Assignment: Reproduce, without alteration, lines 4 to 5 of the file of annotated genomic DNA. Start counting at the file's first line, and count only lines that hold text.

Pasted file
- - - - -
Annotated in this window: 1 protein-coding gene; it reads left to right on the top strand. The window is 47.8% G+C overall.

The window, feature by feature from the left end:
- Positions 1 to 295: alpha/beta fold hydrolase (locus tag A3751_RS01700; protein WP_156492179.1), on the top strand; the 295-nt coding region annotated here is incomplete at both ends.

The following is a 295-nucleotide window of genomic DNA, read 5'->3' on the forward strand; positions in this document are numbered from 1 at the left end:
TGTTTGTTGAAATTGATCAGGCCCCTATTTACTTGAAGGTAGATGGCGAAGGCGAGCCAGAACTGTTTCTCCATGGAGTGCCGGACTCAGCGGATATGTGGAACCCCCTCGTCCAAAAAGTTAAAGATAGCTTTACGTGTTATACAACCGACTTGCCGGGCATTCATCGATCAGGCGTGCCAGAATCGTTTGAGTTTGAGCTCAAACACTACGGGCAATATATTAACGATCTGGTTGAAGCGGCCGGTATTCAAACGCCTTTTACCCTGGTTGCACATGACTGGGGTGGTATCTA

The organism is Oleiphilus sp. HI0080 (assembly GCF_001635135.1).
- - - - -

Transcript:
The following is a 295-nucleotide window of genomic DNA, read 5'->3' on the forward strand; positions in this document are numbered from 1 at the left end:
TGTTTGTTGAAATTGATCAGGCCCCTATTTACTTGAAGGTAGATGGCGAAGGCGAGCCAGAACTGTTTCTCCATGGAGTGCCGGACTCAGCGGATATGTGGAACCCCCTCGTCCAAAAAGTTAAAGATAGCTTTACGTGTTATACAACCGACTTGCCGGGCATTCATCGATCAGGCGTGCCAGAATCGTTTGAGTTTGAGCTCAAACACTACGGGCAATATATTAACGATCTGGTTGAAGCGGCCGGTATTCAAACGCCTTTTACCCTGGTTGCACATGACTGGGGTGGTATCTA